2005 Volume 48 Issue 2 Pages 93-101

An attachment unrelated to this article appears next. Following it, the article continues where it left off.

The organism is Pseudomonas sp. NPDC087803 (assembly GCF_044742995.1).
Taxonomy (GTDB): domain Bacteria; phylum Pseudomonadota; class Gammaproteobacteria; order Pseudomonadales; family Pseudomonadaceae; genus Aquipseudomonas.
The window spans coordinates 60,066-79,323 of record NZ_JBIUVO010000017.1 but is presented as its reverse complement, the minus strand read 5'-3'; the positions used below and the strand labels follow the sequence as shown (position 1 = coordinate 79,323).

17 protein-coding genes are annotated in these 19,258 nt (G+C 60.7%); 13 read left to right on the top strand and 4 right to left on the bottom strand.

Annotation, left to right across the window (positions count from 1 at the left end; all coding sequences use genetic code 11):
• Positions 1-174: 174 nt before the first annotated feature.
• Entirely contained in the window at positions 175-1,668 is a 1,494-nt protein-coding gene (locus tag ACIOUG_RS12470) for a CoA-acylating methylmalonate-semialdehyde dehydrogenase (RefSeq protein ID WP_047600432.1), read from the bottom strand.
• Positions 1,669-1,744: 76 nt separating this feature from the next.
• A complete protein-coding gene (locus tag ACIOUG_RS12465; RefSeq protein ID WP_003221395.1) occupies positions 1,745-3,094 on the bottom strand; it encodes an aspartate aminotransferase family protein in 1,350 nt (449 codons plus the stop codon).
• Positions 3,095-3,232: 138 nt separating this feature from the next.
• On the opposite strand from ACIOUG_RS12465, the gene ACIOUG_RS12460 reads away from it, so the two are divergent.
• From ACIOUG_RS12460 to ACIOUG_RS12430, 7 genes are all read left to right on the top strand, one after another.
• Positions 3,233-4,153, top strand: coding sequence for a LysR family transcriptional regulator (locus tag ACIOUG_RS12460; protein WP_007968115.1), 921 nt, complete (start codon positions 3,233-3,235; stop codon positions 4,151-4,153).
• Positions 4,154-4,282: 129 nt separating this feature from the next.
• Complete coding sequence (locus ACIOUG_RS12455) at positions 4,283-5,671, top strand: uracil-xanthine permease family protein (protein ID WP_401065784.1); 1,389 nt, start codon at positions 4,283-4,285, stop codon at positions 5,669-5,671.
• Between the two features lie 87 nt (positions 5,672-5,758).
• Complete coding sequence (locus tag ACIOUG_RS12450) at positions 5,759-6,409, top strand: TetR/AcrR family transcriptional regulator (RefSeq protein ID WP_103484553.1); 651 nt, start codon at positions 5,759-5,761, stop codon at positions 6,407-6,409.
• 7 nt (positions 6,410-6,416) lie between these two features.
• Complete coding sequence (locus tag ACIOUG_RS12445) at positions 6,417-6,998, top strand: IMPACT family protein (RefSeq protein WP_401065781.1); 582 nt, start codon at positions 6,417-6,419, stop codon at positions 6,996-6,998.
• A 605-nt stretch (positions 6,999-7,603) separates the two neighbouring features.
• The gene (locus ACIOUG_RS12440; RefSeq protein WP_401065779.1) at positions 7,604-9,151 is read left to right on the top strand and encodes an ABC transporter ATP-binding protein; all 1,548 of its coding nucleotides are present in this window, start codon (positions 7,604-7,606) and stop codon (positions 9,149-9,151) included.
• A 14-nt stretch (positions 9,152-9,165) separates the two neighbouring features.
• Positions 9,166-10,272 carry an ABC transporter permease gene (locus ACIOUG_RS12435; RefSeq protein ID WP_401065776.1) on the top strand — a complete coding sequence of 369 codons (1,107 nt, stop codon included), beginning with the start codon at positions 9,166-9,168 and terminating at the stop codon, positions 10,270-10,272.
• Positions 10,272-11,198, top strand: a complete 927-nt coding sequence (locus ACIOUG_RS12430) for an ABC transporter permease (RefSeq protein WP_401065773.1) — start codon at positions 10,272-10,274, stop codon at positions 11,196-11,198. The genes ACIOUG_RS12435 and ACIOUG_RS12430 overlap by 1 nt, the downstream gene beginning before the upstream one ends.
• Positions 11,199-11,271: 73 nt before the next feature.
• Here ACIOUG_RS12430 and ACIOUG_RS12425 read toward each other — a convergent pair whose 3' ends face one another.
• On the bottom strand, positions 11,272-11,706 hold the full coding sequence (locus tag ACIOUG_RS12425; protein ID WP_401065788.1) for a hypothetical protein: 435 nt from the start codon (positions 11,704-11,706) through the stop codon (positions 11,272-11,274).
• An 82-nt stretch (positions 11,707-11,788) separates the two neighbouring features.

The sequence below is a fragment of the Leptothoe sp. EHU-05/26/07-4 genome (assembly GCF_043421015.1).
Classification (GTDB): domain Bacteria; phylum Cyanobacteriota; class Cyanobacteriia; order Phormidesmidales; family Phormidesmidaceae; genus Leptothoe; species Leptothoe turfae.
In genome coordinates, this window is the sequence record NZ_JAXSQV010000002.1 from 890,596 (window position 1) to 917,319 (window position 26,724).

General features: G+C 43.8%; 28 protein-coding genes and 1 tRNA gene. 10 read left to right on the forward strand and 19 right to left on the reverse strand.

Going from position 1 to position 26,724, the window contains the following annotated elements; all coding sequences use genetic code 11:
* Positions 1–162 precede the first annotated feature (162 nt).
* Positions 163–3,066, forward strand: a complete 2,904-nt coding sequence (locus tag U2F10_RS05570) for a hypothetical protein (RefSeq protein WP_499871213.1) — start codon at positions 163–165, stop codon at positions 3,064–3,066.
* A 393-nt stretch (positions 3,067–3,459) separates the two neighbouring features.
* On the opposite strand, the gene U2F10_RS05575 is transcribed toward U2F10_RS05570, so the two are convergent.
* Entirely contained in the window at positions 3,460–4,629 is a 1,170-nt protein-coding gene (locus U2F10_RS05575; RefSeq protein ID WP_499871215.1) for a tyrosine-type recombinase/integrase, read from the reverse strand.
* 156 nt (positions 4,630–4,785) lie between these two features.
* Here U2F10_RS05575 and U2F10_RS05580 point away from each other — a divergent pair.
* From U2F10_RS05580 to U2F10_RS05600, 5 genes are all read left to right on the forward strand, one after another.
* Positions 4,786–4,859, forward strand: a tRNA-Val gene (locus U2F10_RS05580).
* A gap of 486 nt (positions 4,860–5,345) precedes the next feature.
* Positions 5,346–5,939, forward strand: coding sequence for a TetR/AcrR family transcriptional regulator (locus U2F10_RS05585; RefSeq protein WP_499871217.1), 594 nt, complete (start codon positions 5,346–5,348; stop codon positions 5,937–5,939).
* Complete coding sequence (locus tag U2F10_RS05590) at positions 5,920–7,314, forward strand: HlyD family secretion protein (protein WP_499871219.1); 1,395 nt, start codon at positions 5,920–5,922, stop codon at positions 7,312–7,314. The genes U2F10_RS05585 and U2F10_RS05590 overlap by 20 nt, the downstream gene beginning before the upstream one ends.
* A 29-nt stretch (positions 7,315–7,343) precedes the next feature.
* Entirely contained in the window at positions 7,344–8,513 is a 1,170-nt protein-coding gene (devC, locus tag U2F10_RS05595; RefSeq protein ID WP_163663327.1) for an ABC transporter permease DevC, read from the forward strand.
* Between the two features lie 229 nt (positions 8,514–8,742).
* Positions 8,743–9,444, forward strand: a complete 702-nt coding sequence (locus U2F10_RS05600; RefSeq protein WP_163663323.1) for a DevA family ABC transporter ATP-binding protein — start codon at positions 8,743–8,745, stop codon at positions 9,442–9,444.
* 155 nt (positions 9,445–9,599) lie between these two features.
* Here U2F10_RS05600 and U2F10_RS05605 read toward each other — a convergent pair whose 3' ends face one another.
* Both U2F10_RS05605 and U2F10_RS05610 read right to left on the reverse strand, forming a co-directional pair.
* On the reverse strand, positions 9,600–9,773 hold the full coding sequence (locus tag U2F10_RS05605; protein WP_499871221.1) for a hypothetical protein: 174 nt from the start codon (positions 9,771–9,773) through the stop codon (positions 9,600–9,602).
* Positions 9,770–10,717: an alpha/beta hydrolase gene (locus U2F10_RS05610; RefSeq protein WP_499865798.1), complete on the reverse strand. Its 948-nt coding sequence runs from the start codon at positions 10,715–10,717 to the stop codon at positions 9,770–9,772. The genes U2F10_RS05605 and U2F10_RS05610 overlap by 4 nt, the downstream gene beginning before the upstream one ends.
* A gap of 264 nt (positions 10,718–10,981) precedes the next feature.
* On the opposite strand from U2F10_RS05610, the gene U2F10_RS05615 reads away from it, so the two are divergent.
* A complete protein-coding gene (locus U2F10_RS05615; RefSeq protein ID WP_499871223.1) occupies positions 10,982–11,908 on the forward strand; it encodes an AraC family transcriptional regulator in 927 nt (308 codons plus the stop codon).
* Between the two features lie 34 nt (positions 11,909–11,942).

Cognitive processing associated with the recognition of computer malfunction was examined by recording event-related brain potentials time-locked to voluntary mouse button clicks that did not produce feedback from the computer. Sixteen university students performed a simple stimulus discrimination (oddball) task in auditory and visual modalities. Each button press produced either a target or a standard stimulus, or no stimulus response in some trials (missing stimulus, p=0.2). Biphasic missing-stimulus potentials appeared after the stimulus omission within a latency range of 150 to 550 ms. For both auditory and visual modalities, the initial negative component was dominant at the right temporal site, whereas the following positive component was at the central site. The peak latencies of these potentials were about 30 ms shorter in the auditory than in the visual modality, though the eliciting event was identical (i.e., stimulus omission). Brain potentials after users’ operations may provide an objective and unobtrusive index of users’ expectations in human-computer interaction.